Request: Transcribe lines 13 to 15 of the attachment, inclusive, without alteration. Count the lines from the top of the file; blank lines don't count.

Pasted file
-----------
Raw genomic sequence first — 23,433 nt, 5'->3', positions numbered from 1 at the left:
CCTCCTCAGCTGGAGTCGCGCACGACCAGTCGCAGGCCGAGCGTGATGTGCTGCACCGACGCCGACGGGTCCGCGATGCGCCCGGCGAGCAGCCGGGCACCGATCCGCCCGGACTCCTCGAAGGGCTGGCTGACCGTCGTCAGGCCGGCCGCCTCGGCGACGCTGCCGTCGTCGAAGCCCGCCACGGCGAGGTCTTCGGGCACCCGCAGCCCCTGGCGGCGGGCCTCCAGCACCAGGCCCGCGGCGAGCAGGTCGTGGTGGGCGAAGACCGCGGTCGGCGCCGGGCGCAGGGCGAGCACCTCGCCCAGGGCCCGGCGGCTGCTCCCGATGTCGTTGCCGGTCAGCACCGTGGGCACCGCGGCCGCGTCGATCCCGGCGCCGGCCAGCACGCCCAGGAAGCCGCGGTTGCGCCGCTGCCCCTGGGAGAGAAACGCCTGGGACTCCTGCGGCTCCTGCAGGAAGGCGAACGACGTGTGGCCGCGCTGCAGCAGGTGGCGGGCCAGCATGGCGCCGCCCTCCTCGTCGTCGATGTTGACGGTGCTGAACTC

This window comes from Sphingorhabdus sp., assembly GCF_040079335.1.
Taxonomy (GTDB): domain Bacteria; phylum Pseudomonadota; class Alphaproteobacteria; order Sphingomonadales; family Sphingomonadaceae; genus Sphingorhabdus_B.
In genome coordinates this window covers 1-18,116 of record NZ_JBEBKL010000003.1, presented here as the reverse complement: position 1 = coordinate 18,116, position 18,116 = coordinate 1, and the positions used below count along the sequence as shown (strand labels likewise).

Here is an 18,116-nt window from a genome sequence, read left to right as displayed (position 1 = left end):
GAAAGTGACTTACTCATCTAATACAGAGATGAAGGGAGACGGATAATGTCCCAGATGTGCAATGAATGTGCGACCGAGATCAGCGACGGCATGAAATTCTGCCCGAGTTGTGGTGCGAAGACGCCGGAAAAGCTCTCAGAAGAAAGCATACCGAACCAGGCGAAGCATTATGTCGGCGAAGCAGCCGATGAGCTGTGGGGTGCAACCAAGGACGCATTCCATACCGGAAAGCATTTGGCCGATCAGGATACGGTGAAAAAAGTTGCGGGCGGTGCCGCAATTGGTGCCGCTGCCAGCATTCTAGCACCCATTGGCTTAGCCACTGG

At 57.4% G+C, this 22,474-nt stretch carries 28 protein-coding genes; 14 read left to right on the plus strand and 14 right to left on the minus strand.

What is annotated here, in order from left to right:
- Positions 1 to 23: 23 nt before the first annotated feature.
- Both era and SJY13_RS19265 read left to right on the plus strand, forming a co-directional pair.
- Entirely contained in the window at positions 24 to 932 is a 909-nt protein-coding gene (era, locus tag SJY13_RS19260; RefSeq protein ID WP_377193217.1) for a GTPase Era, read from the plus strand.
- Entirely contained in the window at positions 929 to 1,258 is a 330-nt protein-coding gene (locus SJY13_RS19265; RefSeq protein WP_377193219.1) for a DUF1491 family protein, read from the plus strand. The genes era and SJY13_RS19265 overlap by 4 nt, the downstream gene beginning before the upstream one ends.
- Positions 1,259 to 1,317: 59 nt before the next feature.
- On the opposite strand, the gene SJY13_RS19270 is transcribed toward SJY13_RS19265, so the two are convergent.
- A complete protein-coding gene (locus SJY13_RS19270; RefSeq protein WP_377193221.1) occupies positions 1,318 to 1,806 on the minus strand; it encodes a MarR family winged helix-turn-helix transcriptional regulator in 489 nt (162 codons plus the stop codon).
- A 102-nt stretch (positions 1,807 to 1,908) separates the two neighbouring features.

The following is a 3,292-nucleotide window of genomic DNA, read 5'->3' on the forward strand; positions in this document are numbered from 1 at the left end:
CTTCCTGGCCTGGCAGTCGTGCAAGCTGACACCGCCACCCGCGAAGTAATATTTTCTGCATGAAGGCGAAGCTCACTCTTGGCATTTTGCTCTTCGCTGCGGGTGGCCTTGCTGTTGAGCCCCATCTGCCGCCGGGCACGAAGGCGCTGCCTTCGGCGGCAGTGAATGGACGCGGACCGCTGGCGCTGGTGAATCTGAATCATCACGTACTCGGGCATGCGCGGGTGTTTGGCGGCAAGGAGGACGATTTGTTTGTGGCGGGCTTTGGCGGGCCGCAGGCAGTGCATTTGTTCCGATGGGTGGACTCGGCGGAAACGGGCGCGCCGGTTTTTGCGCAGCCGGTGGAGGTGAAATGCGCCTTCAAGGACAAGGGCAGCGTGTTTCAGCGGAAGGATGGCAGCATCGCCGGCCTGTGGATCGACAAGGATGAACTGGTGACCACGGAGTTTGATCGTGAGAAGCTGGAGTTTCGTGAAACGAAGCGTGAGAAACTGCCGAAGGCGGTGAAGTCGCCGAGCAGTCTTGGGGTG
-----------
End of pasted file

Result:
- Entirely contained in the window at positions 929 to 1,258 is a 330-nt protein-coding gene (locus SJY13_RS19265; RefSeq protein WP_377193219.1) for a DUF1491 family protein, read from the plus strand. The genes era and SJY13_RS19265 overlap by 4 nt, the downstream gene beginning before the upstream one ends.
- Positions 1,259 to 1,317: 59 nt before the next feature.
- On the opposite strand, the gene SJY13_RS19270 is transcribed toward SJY13_RS19265, so the two are convergent.